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Free trade could help reduce costs for outdoor products, but would it come at the expense of the environment?
That’s a question the outdoor industry is asking as the Obama administration seeks to “fast track” a deal known as the Trans-Pacific Partnership (TPP). The agreement would likely help lower the cost of outdoor products made in Asia, Australia and South America. But environmental groups caution that the TPP’s protections for the planet are weak and unenforceable, and that the trade deal lends too much favor to investors in settling disputes over the enforcement of environmental laws when they jeopardize a company’s profits.
The Trans-Pacific Partnership could provide outdoor companies producing goods in the 11 included South American and Asian Pacific countries — Vietnam, Mexico, Canada, Australia, Brunei, Chile, Malaysia, New Zealand, Peru, Singapore and Japan — duty-free access to the United States. Those companies currently face import tariffs of between 14 percent and 28.2 percent for performance apparel, according to Rich Harper, policy advisor on government affairs for the Outdoor Industry Association.
“We’re looking at trying to do relief wherever we can and one advantages of the TPP is the number of countries and the number of markets — it involves so many countries and so many companies,” Harper said.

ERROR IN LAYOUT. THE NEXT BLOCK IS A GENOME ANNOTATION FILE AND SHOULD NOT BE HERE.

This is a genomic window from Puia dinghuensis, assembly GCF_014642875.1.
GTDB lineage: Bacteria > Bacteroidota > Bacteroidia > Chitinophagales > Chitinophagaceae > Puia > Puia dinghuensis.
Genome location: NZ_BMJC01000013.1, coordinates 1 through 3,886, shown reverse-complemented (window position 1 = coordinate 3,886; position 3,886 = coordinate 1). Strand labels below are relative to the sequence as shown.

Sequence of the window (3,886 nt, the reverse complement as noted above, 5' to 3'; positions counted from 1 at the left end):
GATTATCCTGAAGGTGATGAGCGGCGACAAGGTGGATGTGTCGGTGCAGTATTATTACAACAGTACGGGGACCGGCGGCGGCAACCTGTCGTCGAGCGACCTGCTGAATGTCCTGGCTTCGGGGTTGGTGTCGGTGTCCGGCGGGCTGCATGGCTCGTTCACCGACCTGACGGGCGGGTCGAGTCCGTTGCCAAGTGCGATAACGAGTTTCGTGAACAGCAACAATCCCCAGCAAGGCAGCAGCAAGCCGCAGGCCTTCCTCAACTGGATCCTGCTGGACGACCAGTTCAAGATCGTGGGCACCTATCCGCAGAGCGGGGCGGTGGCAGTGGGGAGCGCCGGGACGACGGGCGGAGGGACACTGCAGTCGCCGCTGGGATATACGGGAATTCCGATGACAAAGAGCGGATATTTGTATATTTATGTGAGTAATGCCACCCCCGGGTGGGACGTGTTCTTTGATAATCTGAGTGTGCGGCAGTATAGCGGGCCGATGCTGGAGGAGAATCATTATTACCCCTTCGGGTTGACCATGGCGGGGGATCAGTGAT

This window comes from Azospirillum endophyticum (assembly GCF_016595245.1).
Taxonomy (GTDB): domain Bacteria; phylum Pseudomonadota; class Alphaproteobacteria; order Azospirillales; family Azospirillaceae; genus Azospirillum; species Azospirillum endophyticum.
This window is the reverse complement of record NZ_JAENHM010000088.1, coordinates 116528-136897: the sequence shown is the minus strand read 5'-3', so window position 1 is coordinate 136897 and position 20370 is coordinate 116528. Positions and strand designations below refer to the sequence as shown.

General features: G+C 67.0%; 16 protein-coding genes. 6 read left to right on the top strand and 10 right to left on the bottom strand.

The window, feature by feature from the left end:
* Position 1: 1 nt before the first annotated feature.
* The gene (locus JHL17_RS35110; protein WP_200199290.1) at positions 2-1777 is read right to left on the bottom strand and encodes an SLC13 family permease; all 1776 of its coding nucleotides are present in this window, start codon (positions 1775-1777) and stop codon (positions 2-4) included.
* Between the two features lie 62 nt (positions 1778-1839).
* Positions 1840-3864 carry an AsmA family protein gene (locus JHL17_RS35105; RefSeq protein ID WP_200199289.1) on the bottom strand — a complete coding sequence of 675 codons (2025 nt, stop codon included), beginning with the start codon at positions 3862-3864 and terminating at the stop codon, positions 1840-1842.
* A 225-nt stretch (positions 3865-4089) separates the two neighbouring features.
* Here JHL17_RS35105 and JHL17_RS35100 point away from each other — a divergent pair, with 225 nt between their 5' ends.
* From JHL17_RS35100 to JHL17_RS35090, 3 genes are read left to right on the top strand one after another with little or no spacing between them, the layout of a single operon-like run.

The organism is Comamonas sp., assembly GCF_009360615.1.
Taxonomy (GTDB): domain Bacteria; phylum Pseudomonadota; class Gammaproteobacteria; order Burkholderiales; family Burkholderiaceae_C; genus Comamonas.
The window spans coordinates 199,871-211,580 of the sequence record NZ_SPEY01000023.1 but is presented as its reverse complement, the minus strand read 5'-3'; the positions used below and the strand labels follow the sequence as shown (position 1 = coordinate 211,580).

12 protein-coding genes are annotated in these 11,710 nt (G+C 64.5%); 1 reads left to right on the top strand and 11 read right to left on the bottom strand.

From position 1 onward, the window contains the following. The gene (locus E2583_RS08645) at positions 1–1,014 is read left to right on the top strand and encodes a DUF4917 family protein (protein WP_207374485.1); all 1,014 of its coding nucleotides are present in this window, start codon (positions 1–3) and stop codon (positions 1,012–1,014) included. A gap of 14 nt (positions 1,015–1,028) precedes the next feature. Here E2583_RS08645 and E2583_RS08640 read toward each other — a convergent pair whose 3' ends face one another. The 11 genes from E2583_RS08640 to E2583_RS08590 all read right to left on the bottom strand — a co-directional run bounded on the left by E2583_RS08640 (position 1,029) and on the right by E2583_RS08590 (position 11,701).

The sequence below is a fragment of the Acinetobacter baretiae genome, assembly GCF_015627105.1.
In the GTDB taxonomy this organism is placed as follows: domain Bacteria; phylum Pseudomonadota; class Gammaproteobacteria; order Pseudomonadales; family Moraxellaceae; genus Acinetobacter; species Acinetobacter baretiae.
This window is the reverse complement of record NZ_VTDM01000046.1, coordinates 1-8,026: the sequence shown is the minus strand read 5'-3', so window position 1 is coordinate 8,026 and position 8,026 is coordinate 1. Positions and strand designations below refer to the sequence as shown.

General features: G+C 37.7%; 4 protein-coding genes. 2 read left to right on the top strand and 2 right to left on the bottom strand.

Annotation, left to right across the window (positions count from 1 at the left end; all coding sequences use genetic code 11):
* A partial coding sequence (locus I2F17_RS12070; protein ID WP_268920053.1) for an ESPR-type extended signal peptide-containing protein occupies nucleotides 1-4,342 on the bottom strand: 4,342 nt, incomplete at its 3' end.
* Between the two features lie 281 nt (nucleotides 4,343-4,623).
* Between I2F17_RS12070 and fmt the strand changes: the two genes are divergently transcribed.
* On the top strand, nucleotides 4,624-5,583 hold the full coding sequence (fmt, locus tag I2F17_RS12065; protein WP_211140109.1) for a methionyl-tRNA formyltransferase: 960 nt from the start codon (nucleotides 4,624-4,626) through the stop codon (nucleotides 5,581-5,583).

The Obama administration argues the policy lays down a framework for 21st-century labor rights and environmental protections, but legislation to fast track the approval policy — or effectively bypass lengthy debates in Congress — has been opposed by environmental groups including 350.org, Center for Biological Diversity, Center for Environmental Law, Defenders of Wildlife, Earthjustice, Environmental Health Coalition, Natural Resources Defense Council, Sierra Club, Sustainable Energy and Economic Development (SEED) Coalition and the Union of Concerned Scientists.
A January 2014 analysis by the Natural Resources Defense Council, Sierra Club and World Wildlife Fund of a draft of the TPP’s environmental chapter made public by WikiLeaks criticized the TPP’s environmental components as lacking methods of recourse if standards are unmet and failing to protect the environmental assets of these countries, which include Australia’s Great Barrier reef and the biodiversity hotspot of the Peruvian rainforest, from overfishing and the illegal exportation of endangered or threatened wildlife as food, luxury goods, pets and trophies. Where previous versions of the TPP, dating to the Bush administration, called for countries to craft laws as part of the Multilateral Environmental Agreement (MEA), the latest draft shows a TPP country would be asked merely to “affirm its commitment” to those environmental policies. If a country is found failing to meet those commitments, an arbitral panel may be convened to assess the matter and assist in crafting a mutually agreeable plan of action, but if that plan is not met, there’s no apparent recourse. The revision, the analysis argues, “renders the obligations … virtually meaningless.” Parity to environmental and commercial obligations would help ensure “that countries do not waive or weaken their obligations under MEAs in order to attract trade or investment, and ensures that a country faces consequences if it does.”